26. CaCl2·2H2O (PENTA, catalog number: 16790-31000 )
  27. α-FLAG antibody (Merck, catalog number: F7425 )
  28. MES buffer (1 L) (see Recipes)
  29. 0.5 M MES-NaOH, pH 6.5 (250 ml) (see Recipes)
  30. 1 M MgCl2 (100 ml) (see Recipes)
  31. 1 M CaCl2 (100 ml) (see Recipes)


  1. Temperature controlled growth facility equipped with an orbital shaker and a light source
  2. Laminar flow hood
  3. Metallic inoculation loop
  4. Gas burner
  5. 500 ml Erlenmeyer flasks
  6. Round culture flask (10 L)
  7. CimarecTM i Maxi magnetic stirrer (Thermo Fisher Scientific, catalog number: 50088143 ) and a magnetic stir bar
  8. Spectrophotometer (WPA S1200 Spectrawave)
  9. Centrifuges and rotors:
    Centrifuge (Sigma Laborzentrifugen GmbH, model: Sigma 8KS , rotor: 12505-H)
    Centrifuge (Sigma Laborzentrifugen GmbH, model: Sigma 3K30, rotors: 12155-H [+15 ml conical tube adapters, 13081] and 12158-H)
    Centrifuge (Eppendorf, model: 5418)
    Centrifuge (Eppendorf, model: 5415 R)
  10. Centrifuge bottles:
    500 ml (Nalgene, catalog number: 3141-0500 )
    80 ml (Sigma Laborzentrifugen GmbH, catalog number: 15080)
    27 ml (Sigma Laborzentrifugen GmbH, catalog number: 15032)
  11. Deep freezer
  12. Regular freezer
  13. Mini-Beadbeater-16 (BioSpec Products, catalog number: 607 ) equipped with a 7 ml vial adapter (BioSpec Products, catalog number: 607 TC8)
  14. Vortex V-1 Plus (Biosan, catalog number: BS-010203-AAG )
  15. 1 ml Hamilton syringe (Hamilton, catalog number: 81330 )
  16. Automatic pipettes:
    0.5-10 µl (Eppendorf, catalog number: 3120000020 )
    10-100 µl (Eppendorf, catalog number: 3120000046)
    100-1,000 µl (Eppendorf, catalog number: 3120000062)
  17. Multi-Bio RS-24 rotator (Biosan, catalog number: BS-010117-AAG )
  18. Cold hood or cold room, 10 °C
  19. A retort stand and a ring clamp
  20. 25 ml glass beakers


  1. Cell culture and harvesting
    1. Working in a laminar flow hood, inoculate Synechocystis cells using a metallic inoculation loop into five, 500 ml Erlenmeyer flasks, each containing 200 ml BG-11 medium. Grow the cells at 28 °C and 40 µmol/m2/s photosynthetic photon flux density on a rotary shaker set to 150 rpm until the culture reaches mid/end of logarithmic growth phase.
      Note: When the optical density of the culture at 750 nm reaches 0.6-0.8, which corresponds to 9-12 x 107 Synechocystis cells/ml.
    2. Collect your cultures (OD750 ~0.8) into a 10 L flask and dilute it to 4 L final volume to gain OD750 ~0.2 density. Grow the culture until mid/end of logarithmic growth phase with magnetic stirrer (240 rpm) and air bubbling in the same conditions as above.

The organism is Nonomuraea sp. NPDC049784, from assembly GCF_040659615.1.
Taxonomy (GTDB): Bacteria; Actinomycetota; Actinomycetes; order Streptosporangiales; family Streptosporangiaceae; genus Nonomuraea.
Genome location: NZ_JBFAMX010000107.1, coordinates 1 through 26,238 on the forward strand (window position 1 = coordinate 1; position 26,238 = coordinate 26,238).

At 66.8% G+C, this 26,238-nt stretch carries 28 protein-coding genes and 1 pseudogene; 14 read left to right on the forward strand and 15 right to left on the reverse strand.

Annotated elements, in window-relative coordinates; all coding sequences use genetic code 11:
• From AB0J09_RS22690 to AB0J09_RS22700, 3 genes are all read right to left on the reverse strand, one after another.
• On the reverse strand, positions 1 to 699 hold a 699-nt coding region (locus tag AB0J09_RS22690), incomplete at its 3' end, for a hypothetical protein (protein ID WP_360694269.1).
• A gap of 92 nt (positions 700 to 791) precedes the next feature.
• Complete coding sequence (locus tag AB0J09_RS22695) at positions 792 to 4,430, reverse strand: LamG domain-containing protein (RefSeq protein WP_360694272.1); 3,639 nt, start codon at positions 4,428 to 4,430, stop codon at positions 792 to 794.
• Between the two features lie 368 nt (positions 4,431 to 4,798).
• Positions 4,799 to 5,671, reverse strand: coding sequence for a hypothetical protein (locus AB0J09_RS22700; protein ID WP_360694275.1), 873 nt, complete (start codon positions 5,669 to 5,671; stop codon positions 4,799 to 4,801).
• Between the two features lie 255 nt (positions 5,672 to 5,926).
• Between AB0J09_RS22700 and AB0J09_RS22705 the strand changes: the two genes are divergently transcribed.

3. Divide the cell culture into 500 ml centrifuge bottles and pellet the cells by centrifuging at 10,000 x g in a cooling centrifuge ( Sigma 8KS , rotor 12505-H) at 4 °C for 20 min.
    4. Suspend the cell pellets into a total of 30 ml of MES buffer.
    1. All media and equipment used for the preparation of the cell culture should be sterilized. Use the gas burner to sterilize the metal inoculation loop, and autoclave all glassware and growth media prior to use.
    2. Cyanobacterial cultures have negligible absorbance at 750 nm; therefore, the OD at this wavelength is primarily dependent on light scattering (turbidity). Different spectrophotometers differ greatly in their various optical properties, and hence the light scattering value by OD750 may vary. Therefore, it is important to establish the OD at which your culture is at the mid/end of logarithmic growth phase by measuring a growth curve a priori. Under our standard conditions, the doubling time of Synechocystis is approximately 12 h; hence, a culture with OD750 = 0.2 will reach desirable OD750 in about a day.
    3. In our experience, larger volumes of cyanobacterial cultures (i.e., 4 L) tend to grow slower, probably due to limitations in gas exchange. Therefore, an intensive bubbling of the culture by air is desirable.
    4. At Step A4 you may freeze the cells in liquid nitrogen and store them at -80 °C until use.

  2. Cell lysis and thylakoid isolation
    1. Pellet the cells in 80 ml centrifuge tubes at 10,000 x g (Sigma 3K30, rotor 12155-H) at 4 °C for 10 min.
    2. Discard the supernatant and resuspend the cells into 5 ml of MES buffer using a wet paint brush. Add 30 ml MES buffer to the centrifuge tube and pellet the cells as above.